If you watched David Krejci’s 15 years with the Bruins, you know he was a terrific playmaker. His vision, passing and patience with the puck on his stick was pretty easy to see.
If you just look at the numbers, that greatness might not be quite as obvious, at least in the sense that Krejci never led the NHL in assists and rarely even ranked in the top 10 (he did so twice).
But if you dig just a little below the surface, Krejci’s playmaking expertise absolutely does show up in the stats, especially at 5-on-5 play. I want to highlight two seasons, 10 years apart, as examples: 2008-09 and 2018-19. (For further discussion of Krejci’s career, including those two seasons, listen to the latest episode of The Skate Podcast below.)
That 2008-09 season was Krejci’s breakout at 22 years old. He had played six games in 2006-07 before putting up 27 points in 56 games as a rookie in 2007-08. Then in 2008-09, Krejci exploded for 73 points and an NHL-best +37 plus/minus.
Taking ice time into account (Krejci was still playing under 17 minutes per game at that point), Krejci actually led the NHL in 5-on-5 points per 60 minutes that season and ranked second in 5-on-5 assists per 60, right behind Evgeni Malkin (2.10 for Malkin, 2.08 for Krejci).
The next six players behind Krejci in 5-on-5 points per 60 highlight how impressive of an accomplishment that was: Alexander Semin, Sidney Crosby, Daniel Sedin, Malkin, Henrik Sedin, Pavel Datsyuk. Five of those six are either already Hall of Famers or locks to be Hall of Famers. The other, Semin, isn’t a Hall of Famer, but was an elite forward for a few years around this time while playing on a line with Alex Ovechkin.
And Krejci did that at 22 years old while playing mostly on the Bruins’ third line with Michael Ryder and Blake Wheeler – good players, but not exactly elite scorers.
Fast forward 10 years. While Krejci had plenty of consistently very good seasons in between – and twice led the NHL in postseason scoring in 2011 and 2013 – it would take until 2018-19 for Krejci to match that career high of 73 points from 2008-09.
Krejci had a career-high 53 assists in 2018-19, including a career-high 35 at 5-on-5 play. He ranked sixth in the NHL in 5-on-5 assists per 60 minutes. The fact that he did that during that 2018-19 season should be remembered as one of his most remarkable accomplishments, simply because of what he had for linemates.
On his left for the vast majority of the season was Jake DeBrusk, then in his second year. He also got Brad Marchand for about a dozen games while Patrice Bergeron was out injured. That’s not the crazy part.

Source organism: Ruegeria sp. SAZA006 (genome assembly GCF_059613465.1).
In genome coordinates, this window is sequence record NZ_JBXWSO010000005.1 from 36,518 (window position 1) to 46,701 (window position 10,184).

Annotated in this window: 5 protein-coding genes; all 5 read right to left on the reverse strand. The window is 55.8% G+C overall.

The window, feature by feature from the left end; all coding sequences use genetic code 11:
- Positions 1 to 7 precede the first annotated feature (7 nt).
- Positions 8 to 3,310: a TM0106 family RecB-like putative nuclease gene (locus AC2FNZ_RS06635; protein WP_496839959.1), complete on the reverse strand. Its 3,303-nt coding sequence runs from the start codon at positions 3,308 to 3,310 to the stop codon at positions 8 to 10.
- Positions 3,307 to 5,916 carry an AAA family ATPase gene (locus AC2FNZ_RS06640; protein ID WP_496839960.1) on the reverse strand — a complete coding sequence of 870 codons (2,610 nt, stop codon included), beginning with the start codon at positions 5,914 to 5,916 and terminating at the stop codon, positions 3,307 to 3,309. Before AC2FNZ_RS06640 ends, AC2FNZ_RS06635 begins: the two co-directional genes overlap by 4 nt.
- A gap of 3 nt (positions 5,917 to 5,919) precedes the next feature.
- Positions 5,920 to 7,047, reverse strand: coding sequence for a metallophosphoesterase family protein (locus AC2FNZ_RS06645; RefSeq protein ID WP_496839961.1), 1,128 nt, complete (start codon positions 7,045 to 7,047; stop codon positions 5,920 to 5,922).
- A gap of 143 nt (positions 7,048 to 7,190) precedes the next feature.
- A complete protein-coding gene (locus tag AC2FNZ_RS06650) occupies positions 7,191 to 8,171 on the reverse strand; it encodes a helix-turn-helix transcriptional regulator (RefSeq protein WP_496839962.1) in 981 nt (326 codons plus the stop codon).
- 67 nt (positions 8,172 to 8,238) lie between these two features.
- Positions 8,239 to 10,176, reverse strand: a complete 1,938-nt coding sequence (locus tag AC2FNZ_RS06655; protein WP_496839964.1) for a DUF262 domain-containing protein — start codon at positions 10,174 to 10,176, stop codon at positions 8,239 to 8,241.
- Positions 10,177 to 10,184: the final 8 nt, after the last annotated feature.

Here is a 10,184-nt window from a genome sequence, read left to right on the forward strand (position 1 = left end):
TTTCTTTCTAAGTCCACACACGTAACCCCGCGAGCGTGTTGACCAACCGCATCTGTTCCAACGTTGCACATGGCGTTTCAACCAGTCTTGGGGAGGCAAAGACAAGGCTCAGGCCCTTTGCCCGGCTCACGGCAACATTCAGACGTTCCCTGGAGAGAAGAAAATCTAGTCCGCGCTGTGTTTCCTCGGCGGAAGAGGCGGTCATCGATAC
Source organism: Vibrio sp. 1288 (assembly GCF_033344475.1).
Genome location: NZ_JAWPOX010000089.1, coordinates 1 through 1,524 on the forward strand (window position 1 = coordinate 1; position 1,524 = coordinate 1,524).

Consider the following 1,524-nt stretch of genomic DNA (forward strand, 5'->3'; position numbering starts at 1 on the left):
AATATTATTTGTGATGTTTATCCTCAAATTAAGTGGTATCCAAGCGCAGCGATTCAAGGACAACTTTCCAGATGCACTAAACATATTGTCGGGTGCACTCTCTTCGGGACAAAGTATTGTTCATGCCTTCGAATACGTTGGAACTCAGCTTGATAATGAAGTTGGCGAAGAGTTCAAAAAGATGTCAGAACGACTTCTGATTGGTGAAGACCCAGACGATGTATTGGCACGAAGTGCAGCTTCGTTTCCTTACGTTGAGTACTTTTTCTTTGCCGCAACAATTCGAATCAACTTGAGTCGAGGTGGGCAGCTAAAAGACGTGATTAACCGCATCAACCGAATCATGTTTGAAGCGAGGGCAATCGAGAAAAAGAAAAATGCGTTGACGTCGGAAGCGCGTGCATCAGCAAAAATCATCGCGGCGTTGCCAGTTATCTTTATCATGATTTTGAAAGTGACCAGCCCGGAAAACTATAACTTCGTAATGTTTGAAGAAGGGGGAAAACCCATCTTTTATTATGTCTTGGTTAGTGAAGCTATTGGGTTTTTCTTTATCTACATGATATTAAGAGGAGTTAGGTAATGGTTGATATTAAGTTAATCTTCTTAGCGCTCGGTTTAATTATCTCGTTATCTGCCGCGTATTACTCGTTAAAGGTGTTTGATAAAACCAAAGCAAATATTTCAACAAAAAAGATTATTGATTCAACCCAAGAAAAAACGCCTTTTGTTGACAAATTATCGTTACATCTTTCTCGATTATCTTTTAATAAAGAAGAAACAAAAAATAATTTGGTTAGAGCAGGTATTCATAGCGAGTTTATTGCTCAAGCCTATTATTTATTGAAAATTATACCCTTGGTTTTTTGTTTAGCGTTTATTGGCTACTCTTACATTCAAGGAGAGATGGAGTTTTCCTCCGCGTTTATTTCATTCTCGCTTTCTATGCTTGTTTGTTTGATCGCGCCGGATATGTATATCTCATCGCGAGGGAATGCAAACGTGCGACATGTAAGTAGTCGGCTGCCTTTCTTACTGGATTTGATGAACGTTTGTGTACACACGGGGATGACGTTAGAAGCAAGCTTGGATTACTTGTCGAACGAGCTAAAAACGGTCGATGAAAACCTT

The crazy part was the revolving door he had at right wing, which became a running joke on social media and which the Bruins never figured out, all the way up and through Game 7 of the Stanley Cup Final.
David Pastrnak was actually Krejci’s most common right wing at 296 minutes together, but that was only 25% of Krejci’s 5-on-5 ice time that season. Pastrnak spent the vast majority of the season on the “Perfection Line” with Marchand and Bergeron.
The other 75% of Krejci’s shifts were spent with… well, you’re going to want to take a deep breath before reading this list, because there are 18 forwards Krejci played at least 10 minutes with at 5-on-5 that season:
Jake DeBrusk (717 minutes)
David Pastrnak (296)
Danton Heinen (233)
Joakim Nordstrom (187)
Brad Marchand (167)
Peter Cehlarik (166)
David Backes (91)
Karson Kuhlman (85)
Charlie Coyle (77)
Ryan Donato (68)
Marcus Johansson (53)
Chris Wagner (28)
Anders Bjork (28)
Sean Kuraly (19)
Jakob Forsbacka Karlsson (19)
Paul Carey (15)
Lee Stempniak (14)
Noel Acciari (11)
Listen, I covered that season and remember the memes, and I still can’t believe that Krejci spent that much time playing with Nordstrom and Cehlarik that year. My Skate Pod partner, Brian DeFelice, thought I must’ve made a mistake when I mentioned Stempniak, whose more notable stint with Boston came three years earlier. Nope. Stempniak actually did come back for two games that season, and – you guessed it – got put on a line with Krejci for those two games.
And yet, despite never having a settled right wing next to him, Krejci just kept setting up goals at a career-best pace. The only players with more 5-on-5 assists per 60 minutes in 2018-19 were Nikita Kucherov, Mitchell Marner, Crosby, Evgeny Kuznetsov (another Ovechkin linemate) and Artemi Panarin. Right behind Krejci were Malkin and Connor McDavid.
You know what those other guys didn’t have to deal with? A revolving door of linemates. Or if they did have one spot unsettled, they at least had another stud they played with consistently (Kuznetsov had Ovechkin, Malkin had Phil Kessel, and McDavid had Leon Draisaitl).
So, there you go. If you look at just the basic counting stats, Krejci’s assist and point totals look very good but not elite. But if you drill down to what Krejci was actually best at – setting up his teammates at 5-on-5 play (he never really racked up a ton of power-play points) – there were absolutely years that he was elite, especially when you take into account his linemates.
Ultimately, Krejci ranked in the top 20 in 5-on-5 assists per 60 minutes seven times, including this past season, when he ranked seventh. That came during a year when he finally did have Pastrnak on his wing for the vast majority of the season, and you’d have to imagine he would’ve ranked that high even more often if there were more years like that.